Churchmen at White House Conference ponder strategy once laws are passed; question guest list, U. S. policies

There was one complaint after another about this month’s White House Conference “To Fulfill These Rights”—the procedure was wrong, the pre-fab legislation wasn’t specific enough, the wrong people were invited. But some steam was let off and some eyes were opened during two days of discussion by 2,800 invitees (200 of them from religious organizations).

Largely because of church pressure, the hottest issue at last November’s planning session for the conference—the stability of the Negro family—disappeared (see December 17, 1965, issue, page 38).

The Washington Post contended editorially that civil rights is a dead issue, since legal rights are established. But several Southern pastors at the capital conference found some unfinished business on this agenda. The Rev. James McRee of Canton, Mississippi, said that as long as federal school funds are channeled through his state government, Negroes will continue to get second-class education. The Negro is free to attend an all-white school, he said, but if he does he will be harassed constantly.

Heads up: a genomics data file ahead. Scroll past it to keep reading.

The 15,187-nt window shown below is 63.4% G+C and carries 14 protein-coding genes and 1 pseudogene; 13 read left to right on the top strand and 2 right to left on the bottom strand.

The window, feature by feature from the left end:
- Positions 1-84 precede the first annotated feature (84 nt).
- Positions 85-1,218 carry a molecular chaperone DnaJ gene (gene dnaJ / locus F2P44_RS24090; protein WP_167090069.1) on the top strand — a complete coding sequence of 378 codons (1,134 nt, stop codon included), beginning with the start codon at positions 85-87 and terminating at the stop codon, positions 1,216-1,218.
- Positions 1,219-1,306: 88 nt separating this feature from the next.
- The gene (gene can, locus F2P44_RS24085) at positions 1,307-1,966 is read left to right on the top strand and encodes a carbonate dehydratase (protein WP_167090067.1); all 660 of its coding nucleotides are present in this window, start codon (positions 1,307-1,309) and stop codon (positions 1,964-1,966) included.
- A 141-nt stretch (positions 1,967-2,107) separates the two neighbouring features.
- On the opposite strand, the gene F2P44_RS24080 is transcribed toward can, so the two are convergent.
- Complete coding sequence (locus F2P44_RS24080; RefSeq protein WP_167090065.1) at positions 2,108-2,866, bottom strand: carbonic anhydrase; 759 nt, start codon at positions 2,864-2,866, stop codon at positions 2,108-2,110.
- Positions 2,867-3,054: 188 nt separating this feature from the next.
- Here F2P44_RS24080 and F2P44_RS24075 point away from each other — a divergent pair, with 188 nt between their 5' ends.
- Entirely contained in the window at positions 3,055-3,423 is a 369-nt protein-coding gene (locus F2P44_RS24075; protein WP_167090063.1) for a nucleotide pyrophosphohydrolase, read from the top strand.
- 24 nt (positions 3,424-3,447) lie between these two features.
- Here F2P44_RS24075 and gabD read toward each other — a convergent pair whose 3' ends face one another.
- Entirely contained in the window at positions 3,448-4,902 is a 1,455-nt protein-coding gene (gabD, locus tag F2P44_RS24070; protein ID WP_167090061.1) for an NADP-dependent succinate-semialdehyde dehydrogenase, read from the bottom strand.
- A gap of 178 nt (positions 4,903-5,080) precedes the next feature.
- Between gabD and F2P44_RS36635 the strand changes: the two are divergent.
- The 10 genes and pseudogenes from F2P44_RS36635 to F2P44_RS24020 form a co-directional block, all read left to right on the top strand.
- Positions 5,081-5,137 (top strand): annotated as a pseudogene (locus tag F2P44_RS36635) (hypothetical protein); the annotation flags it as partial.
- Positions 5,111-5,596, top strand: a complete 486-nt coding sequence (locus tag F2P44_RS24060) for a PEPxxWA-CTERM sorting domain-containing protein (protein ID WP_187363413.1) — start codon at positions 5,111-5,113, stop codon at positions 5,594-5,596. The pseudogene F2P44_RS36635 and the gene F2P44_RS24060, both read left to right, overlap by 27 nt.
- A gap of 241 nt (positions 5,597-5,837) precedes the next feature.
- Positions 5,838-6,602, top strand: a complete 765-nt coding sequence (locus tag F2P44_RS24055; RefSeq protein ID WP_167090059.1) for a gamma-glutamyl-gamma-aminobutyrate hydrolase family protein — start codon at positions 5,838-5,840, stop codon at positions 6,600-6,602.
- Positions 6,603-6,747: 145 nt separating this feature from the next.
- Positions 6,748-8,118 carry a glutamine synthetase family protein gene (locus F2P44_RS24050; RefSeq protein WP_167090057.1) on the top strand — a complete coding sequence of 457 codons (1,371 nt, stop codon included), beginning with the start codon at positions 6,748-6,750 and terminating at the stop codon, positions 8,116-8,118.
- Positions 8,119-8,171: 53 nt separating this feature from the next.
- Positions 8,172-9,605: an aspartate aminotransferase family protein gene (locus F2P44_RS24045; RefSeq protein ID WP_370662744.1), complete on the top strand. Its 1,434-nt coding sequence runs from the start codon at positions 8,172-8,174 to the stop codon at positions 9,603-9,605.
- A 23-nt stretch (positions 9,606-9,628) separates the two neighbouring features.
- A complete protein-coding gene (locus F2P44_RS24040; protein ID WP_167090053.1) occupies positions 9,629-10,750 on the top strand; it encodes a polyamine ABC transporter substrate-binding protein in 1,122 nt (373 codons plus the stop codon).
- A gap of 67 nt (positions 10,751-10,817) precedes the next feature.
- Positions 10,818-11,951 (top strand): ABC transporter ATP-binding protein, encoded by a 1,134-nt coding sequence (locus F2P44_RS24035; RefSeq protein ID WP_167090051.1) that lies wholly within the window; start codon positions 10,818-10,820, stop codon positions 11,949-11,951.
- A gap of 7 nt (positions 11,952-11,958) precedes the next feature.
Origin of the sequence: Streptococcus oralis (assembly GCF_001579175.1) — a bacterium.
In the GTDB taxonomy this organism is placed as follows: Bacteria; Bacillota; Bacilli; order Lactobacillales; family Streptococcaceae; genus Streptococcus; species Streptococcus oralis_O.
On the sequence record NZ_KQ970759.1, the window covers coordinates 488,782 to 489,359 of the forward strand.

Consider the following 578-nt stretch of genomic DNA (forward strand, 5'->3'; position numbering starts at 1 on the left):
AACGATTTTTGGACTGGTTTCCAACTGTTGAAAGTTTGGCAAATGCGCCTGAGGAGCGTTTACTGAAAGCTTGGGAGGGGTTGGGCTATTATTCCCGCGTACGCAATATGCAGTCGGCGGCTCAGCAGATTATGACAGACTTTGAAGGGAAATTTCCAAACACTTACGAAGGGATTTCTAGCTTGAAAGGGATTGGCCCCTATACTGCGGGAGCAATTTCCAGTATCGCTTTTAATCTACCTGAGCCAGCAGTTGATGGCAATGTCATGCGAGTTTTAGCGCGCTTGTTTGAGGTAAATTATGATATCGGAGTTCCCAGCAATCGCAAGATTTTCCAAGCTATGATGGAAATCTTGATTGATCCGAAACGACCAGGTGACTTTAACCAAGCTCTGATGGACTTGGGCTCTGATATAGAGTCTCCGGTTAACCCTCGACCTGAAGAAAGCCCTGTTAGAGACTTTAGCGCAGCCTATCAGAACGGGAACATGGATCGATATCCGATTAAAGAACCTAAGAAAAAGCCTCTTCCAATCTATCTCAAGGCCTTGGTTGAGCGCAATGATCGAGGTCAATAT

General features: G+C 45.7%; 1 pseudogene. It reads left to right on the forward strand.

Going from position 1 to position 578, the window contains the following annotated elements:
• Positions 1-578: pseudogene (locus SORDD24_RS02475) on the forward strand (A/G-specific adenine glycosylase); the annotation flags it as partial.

The ambush shooting of James Meredith days later was a graphic reminder of the remaining problems in law and order.

But such Southern eddies off the mainstream of American democracy seem quaint at a time when the civil rights movement is increasingly concerned with the North, with jobs, and with housing.